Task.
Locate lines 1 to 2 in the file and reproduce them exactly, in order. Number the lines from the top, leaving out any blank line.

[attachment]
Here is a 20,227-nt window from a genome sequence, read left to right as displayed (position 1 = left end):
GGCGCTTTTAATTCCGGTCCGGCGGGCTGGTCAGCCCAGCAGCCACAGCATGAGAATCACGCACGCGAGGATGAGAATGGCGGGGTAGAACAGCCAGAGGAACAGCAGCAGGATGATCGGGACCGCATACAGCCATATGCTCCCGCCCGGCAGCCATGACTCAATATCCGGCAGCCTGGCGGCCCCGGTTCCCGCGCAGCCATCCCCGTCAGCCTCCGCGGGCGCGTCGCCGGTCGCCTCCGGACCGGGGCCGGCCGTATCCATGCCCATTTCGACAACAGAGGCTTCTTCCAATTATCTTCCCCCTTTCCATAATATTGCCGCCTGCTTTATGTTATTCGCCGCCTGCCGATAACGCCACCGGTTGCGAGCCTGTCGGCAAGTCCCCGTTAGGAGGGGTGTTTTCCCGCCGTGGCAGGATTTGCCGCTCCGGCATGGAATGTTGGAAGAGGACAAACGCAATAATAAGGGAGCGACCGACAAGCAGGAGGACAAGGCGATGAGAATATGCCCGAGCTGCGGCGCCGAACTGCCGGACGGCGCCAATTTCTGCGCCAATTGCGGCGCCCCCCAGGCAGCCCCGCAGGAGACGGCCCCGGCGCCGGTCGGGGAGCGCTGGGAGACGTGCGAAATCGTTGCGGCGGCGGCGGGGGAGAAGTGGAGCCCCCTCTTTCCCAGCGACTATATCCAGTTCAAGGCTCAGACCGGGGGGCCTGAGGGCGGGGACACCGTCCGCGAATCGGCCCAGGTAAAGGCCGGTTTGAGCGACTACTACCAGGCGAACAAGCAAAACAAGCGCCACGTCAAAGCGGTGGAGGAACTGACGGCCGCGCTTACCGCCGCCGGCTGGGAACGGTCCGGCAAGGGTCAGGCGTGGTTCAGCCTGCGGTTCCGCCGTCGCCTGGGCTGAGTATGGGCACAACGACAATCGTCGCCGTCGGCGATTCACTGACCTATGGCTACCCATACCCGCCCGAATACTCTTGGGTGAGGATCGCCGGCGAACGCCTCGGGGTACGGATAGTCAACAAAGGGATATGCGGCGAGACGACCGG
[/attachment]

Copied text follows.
Here is a 20,227-nt window from a genome sequence, read left to right as displayed (position 1 = left end):
GGCGCTTTTAATTCCGGTCCGGCGGGCTGGTCAGCCCAGCAGCCACAGCATGAGAATCACGCACGCGAGGATGAGAATGGCGGGGTAGAACAGCCAGAGGAACAGCAGCAGGATGATCGGGACCGCATACAGCCATATGCTCCCGCCCGGCAGCCATGACTCAATATCCGGCAGCCTGGCGGCCCCGGTTCCCGCGCAGCCATCCCCGTCAGCCTCCGCGGGCGCGTCGCCGGTCGCCTCCGGACCGGGGCCGGCCGTATCCATGCCCATTTCGACAACAGAGGCTTCTTCCAATTATCTTCCCCCTTTCCATAATATTGCCGCCTGCTTTATGTTATTCGCCGCCTGCCGATAACGCCACCGGTTGCGAGCCTGTCGGCAAGTCCCCGTTAGGAGGGGTGTTTTCCCGCCGTGGCAGGATTTGCCGCTCCGGCATGGAATGTTGGAAGAGGACAAACGCAATAATAAGGGAGCGACCGACAAGCAGGAGGACAAGGCGATGAGAATATGCCCGAGCTGCGGCGCCGAACTGCCGGACGGCGCCAATTTCTGCGCCAATTGCGGCGCCCCCCAGGCAGCCCCGCAGGAGACGGCCCCGGCGCCGGTCGGGGAGCGCTGGGAGACGTGCGAAATCGTTGCGGCGGCGGCGGGGGAGAAGTGGAGCCCCCTCTTTCCCAGCGACTATATCCAGTTCAAGGCTCAGACCGGGGGGCCTGAGGGCGGGGACACCGTCCGCGAATCGGCCCAGGTAAAGGCCGGTTTGAGCGACTACTACCAGGCGAACAAGCAAAACAAGCGCCACGTCAAAGCGGTGGAGGAACTGACGGCCGCGCTTACCGCCGCCGGCTGGGAACGGTCCGGCAAGGGTCAGGCGTGGTTCAGCCTGCGGTTCCGCCGTCGCCTGGGCTGAGTATGGGCACAACGACAATCGTCGCCGTCGGCGATTCACTGACCTATGGCTACCCATACCCGCCCGAATACTCTTGGGTGAGGATCGCCGGCGAACGCCTCGGGGTACGGATAGTCAACAAAGGGATATGCGGCGAGACGACCGG